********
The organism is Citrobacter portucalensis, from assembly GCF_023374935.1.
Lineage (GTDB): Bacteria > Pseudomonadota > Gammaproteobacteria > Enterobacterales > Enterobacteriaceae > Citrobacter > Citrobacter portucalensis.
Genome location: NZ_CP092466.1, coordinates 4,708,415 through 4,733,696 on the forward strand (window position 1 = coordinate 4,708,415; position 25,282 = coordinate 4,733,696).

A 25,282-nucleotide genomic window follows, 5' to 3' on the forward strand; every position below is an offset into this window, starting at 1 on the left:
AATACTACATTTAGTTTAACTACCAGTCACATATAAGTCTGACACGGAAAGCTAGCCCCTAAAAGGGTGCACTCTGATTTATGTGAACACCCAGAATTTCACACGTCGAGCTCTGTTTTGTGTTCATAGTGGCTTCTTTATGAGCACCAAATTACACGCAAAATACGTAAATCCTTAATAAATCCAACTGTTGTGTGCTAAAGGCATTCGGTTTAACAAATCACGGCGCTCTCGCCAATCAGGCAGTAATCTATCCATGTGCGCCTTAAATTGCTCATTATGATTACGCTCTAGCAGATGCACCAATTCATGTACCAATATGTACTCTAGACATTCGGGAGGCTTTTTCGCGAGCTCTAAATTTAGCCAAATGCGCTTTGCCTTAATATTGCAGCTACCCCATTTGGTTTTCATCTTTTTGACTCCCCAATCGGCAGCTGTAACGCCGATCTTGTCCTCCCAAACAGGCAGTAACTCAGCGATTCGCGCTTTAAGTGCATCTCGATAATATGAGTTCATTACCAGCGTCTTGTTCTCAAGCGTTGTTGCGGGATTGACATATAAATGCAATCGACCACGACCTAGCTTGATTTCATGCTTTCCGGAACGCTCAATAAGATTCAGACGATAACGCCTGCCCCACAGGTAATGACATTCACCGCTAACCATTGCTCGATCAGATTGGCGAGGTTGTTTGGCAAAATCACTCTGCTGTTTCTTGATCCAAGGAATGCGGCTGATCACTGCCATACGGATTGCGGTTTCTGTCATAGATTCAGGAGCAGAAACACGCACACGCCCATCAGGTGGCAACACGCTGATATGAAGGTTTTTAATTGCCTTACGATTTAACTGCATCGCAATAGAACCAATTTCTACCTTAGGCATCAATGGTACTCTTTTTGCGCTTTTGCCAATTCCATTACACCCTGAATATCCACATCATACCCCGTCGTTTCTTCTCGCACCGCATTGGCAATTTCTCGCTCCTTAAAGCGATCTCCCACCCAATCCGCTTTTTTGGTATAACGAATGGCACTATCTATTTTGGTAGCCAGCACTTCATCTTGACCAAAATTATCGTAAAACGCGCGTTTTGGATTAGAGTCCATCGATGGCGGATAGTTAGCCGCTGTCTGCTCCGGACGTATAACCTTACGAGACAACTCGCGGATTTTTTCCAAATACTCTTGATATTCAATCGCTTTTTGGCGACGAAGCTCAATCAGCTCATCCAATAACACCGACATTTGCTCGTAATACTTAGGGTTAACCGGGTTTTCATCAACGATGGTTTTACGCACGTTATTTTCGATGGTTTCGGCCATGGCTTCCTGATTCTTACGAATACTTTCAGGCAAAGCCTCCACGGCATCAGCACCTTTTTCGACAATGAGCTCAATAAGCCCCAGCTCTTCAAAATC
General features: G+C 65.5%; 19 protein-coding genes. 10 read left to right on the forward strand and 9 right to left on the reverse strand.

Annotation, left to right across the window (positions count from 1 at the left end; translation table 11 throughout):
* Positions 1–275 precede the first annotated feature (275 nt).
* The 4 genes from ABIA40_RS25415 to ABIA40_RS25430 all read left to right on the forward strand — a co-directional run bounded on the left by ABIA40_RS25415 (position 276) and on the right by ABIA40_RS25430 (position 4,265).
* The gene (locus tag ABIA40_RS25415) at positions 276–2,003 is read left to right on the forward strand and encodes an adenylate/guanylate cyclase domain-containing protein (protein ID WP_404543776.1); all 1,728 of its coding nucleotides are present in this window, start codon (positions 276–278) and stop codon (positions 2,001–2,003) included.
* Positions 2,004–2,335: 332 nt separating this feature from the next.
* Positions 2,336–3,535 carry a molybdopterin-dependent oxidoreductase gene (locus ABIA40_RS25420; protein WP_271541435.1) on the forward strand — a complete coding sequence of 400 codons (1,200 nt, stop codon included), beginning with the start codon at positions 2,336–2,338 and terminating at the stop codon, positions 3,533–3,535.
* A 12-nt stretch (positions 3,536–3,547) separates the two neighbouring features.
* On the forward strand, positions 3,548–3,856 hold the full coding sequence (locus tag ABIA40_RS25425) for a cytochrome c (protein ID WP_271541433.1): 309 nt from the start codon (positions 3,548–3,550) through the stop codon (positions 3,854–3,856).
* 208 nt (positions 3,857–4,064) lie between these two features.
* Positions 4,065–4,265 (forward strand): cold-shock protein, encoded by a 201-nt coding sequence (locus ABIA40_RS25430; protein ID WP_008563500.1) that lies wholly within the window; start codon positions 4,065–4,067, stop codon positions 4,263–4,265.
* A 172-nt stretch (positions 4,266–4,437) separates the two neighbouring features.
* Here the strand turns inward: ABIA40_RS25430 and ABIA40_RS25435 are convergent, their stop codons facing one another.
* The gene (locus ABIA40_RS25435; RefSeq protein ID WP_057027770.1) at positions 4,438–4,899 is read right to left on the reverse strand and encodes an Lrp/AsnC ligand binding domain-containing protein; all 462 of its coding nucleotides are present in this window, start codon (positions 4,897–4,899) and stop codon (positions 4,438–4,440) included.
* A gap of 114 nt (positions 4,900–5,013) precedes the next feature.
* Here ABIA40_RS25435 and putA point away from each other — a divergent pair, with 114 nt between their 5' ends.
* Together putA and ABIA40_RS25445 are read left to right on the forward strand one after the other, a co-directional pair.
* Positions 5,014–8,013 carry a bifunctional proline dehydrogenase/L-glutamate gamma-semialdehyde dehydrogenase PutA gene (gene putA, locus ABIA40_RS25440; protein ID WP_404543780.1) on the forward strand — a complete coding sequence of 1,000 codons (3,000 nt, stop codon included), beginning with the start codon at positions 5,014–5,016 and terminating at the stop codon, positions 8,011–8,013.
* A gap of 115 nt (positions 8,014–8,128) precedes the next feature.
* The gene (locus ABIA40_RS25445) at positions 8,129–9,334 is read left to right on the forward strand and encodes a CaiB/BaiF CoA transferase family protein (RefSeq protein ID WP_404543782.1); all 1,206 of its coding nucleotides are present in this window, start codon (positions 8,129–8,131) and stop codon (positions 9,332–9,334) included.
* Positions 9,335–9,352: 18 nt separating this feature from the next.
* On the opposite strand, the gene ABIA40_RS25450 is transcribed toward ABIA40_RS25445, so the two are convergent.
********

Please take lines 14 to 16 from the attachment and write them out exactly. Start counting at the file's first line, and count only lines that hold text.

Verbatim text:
* On the forward strand, positions 3,548–3,856 hold the full coding sequence (locus tag ABIA40_RS25425) for a cytochrome c (protein ID WP_271541433.1): 309 nt from the start codon (positions 3,548–3,550) through the stop codon (positions 3,854–3,856).
* 208 nt (positions 3,857–4,064) lie between these two features.
* Positions 4,065–4,265 (forward strand): cold-shock protein, encoded by a 201-nt coding sequence (locus ABIA40_RS25430; protein ID WP_008563500.1) that lies wholly within the window; start codon positions 4,065–4,067, stop codon positions 4,263–4,265.